Tag Archives: POem Friday

Poem Friday: Sue Wootton’s ‘Lingua incognita’ –



Lingua incognita


Some words dwell in the bone, as yet

unassembled. Like the word you want


for Weary Of The City, for Soul Tired; the word

you seek for Confusion Where Affection Once Existed


or the single vowel-filled syllable which would accurately render

Sensation of Freefall Generated by Receipt of Terrifying Information.


Down in the bone the word-strands glimmer and ascend

often disordered, often in dreams,


bone-knowledge beating a path through the body to the throat

labouring to enter the alphabet.


Maybe the bones ache.

Maybe the throat.


Your cells your language, occasionally articulate

in a rush of ease, the body clear as wellspring saying this is


The Moment of Illumination When One Allows that Water Yields to Rock, and Always Flows


and sometimes the only word to assemble in the throat is Yes

and sometimes the only word to assemble in the throat is No.


© Sue Wootton 2015


Author bio:  Sue Wootton’s poetry and fiction has been widely published, anthologised and translated. Her most recent publication is Out of Shape, a letterpress portfolio of poems hand set and printed by Canberra letterpress artist Caren Florance. She was recently placed second for the Gwen Harwood Poetry Prize, and longlisted for the 2015 Canberra University Vice Chancellor’s Poetry Prize. A former physiotherapist, Sue has a special interest in the practice of the creative arts in healthcare. She holds a Master of Arts in Creative Writing from Massey University, awarded with distinction, on the subject of creative fiction and the phenomenology of illness. She lives in Dunedin and is the current selecting editor for the Otago Daily Times Monday Poem column. Her novel, Strip, is forthcoming next year from Mākaro Press.

Sue’s website

Paula’s note: I love the way this poem grapples with the elusiveness of words, building in momentum from that point in the bone to that point in the throat. Inventive. Surprising. The elusive moments/notions/images glint as they escape. The ending shifts the pitch of the poem and delivers, for me, a moment of poignancy. I love this.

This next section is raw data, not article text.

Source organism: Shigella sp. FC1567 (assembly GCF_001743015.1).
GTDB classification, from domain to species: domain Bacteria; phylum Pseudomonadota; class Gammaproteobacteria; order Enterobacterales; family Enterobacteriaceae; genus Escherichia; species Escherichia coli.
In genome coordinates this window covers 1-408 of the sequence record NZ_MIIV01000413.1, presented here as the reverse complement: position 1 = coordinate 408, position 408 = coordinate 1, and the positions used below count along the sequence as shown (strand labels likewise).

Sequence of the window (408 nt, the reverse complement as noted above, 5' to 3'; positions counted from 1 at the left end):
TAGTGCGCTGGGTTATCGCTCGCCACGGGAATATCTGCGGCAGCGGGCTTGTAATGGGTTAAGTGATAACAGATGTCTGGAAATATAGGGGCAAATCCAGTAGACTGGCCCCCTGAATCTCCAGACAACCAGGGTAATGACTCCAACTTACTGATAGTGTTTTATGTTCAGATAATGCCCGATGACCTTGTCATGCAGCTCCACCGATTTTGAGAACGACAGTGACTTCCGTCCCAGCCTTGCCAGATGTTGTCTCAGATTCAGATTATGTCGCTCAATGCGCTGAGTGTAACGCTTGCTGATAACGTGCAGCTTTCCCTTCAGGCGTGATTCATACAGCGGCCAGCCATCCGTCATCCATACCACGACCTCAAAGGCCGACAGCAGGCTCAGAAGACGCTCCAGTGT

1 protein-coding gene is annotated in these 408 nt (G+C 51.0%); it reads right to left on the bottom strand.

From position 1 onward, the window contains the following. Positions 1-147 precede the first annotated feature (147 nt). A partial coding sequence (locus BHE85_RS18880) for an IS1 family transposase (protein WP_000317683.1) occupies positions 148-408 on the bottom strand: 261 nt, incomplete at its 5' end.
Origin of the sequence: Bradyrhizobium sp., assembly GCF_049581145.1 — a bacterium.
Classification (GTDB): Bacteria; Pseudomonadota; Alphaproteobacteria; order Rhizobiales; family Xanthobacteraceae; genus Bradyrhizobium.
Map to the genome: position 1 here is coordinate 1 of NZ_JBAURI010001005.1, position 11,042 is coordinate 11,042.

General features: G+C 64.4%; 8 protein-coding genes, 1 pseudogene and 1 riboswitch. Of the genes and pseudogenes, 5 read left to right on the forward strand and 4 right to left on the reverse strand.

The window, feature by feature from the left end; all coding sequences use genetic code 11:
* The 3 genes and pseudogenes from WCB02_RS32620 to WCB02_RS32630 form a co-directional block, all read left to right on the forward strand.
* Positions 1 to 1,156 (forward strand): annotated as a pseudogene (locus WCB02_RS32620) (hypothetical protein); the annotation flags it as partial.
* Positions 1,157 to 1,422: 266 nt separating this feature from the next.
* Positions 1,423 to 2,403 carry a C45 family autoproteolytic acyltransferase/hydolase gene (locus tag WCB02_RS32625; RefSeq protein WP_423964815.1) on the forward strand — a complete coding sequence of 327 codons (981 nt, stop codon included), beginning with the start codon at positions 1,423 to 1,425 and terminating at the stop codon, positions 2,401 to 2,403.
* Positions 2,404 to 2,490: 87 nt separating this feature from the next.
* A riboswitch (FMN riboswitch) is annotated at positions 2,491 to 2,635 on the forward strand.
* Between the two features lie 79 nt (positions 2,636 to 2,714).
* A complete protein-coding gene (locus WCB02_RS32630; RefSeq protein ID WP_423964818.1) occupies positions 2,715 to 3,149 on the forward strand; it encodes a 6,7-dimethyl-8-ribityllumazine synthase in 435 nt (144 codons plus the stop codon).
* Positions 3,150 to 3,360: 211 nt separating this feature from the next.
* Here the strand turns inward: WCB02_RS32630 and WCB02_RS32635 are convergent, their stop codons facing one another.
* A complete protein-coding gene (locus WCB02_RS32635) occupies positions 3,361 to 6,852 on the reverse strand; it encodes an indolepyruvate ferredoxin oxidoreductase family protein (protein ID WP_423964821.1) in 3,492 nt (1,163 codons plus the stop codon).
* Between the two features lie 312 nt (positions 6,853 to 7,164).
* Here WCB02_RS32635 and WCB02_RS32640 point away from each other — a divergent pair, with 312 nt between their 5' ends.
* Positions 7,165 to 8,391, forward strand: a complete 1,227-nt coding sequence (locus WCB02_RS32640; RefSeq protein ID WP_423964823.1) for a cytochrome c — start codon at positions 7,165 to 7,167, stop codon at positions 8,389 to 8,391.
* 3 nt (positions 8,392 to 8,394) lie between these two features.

Poem Friday: Anna Jackson’s ‘Scenes from the photographer’s childhood: wardrobe’ — Within that silent beat, poetry blooms


Scenes from the photographer’s childhood: wardrobe


She kneels in the red light of her wardrobe, leaning

over one tub of chemicals to pull out the dripping

sheet from the one in the far corner, the space so

small, the smell so sharp, the image not that

of her mother, poking her amused face

around the bathroom door as she heaved

it open, pushing across the floor the barricade

set up to keep her out, nor of her own fury, still

sharp days later, but the shot she had taken

seconds earlier of her body, her legs

half shaven, still half dressed in foam.

Every night, without fail, whatever

time she takes her bath, within minutes

her mother suddenly just has to wash

her hands. It is this, even more than the

ruined image, that makes her scream

when her mother opens the wardrobe now,

an extended scream that the exhausted